Archived columns and blog posts by Matt Elliott

Bay-Bloor scramble decision a glimmer of hope for a rational, factual Toronto

By: Metro Published on Mon Feb 23 2015

It seems like a very small thing compared to the bigger issues facing a city such as Toronto, but a recent report on a single intersection at Bay and Bloor streets gives me some hope.

Hope for a city that makes decisions based on facts and evidence, and not panic, pandering and gut feelings. Hope for a data-driven city.

First, we need a quick recap. In 2007, Toronto city council voted to implement, on a trial basis, some “pedestrian priority” intersections downtown. You probably know them better as pedestrian scrambles – they’re places where, once per signal cycle, cars at all sides get a red light while pedestrians are allowed to cross diagonally.

As someone who mostly gets around by foot, these scrambles can feel pretty great. It’s like, for a fleeting moment, I’m the king of all traffic.

Two such scrambles — at Yonge and Dundas streets, and Yonge and Bloor streets — have been deemed successful. In both cases, there are more than twice as many pedestrians passing through each day than there are cars, and plenty of people each day taking advantage of the diagonal crossing.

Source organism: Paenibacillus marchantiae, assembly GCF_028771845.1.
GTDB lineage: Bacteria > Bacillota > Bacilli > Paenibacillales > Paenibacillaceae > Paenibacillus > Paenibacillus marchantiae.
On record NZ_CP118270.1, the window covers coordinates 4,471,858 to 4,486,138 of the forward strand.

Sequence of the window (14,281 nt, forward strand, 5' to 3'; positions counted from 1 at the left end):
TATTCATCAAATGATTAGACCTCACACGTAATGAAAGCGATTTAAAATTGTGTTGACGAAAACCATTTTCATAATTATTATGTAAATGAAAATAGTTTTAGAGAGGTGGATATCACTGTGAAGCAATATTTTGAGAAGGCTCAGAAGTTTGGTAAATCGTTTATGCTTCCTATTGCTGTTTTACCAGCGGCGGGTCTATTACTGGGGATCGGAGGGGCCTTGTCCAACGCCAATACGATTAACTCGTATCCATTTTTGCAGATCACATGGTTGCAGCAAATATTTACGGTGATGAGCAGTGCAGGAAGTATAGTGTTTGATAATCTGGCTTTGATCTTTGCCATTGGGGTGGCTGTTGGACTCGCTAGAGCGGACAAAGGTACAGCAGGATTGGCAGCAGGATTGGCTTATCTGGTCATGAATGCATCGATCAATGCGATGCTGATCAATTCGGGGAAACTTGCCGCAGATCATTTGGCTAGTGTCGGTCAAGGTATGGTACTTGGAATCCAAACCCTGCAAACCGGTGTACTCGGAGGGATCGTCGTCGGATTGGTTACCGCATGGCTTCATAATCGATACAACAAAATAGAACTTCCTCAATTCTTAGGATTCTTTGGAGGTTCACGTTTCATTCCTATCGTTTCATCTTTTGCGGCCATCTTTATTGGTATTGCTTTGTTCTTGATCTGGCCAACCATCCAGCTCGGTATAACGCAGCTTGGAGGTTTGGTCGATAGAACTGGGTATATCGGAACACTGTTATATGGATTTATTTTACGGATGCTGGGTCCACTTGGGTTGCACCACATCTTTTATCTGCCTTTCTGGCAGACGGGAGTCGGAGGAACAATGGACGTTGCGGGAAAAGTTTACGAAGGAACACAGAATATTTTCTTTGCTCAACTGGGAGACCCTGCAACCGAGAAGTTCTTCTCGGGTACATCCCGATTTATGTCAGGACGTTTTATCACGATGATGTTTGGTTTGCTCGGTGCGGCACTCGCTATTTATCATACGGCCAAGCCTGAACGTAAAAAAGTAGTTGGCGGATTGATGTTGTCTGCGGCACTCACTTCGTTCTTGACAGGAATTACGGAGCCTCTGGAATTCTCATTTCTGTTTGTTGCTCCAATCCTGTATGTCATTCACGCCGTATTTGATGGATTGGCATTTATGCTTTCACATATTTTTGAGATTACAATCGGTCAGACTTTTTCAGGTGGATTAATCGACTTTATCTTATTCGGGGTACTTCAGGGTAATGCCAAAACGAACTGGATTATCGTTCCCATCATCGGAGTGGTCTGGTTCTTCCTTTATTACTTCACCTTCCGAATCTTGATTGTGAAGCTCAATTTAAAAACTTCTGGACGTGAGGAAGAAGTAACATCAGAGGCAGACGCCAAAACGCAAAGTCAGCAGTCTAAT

At the pedestrian-priority intersection at Bay and Bloor, however, the benefits are less clear. And so this week city hall’s public works and infrastructure committee will receive a report packed with real data about how the intersection has been used since it was scrambled.

Based on their observations, staff are recommending the intersection go back to its pre-scramble configuration, but it’s the mayor and council that will make the call.

But whatever their final decision, the process behind all of this needs to be applauded. It’s a textbook example of how Toronto should approach infrastructure issues.

Instead of debating endlessly over the potential merits and drawbacks of pedestrian scrambles, council decided to just implement a bunch of them on a trial basis. That allowed the collection of real-world usage data. Now, with that data in hand, a decision can be made.

It sounds simple, but it’s not a process that’s used very often at Toronto City Hall. That should change.

A similar approach could be taken to a range of issues facing the city. For instance, councillors have talked for years about potentially limiting car traffic on King Street to allow for better streetcar service. Why not just try it for a few months and report back?

The same goes for a range of other issues, such as the installation of separated bike lanes, one-way operation of certain streets, later last call at bars, or even legalized skating on Grenadier Pond.

Like with the scrambles, these are all issues where Toronto could use a little less conversation and a little more action — and yes, a lot more data.

This post was originally published at on 2015-02-23T00:00:00.000Z

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Matt Elliott

City Hall watcher, columnist and policy wonk in Toronto.
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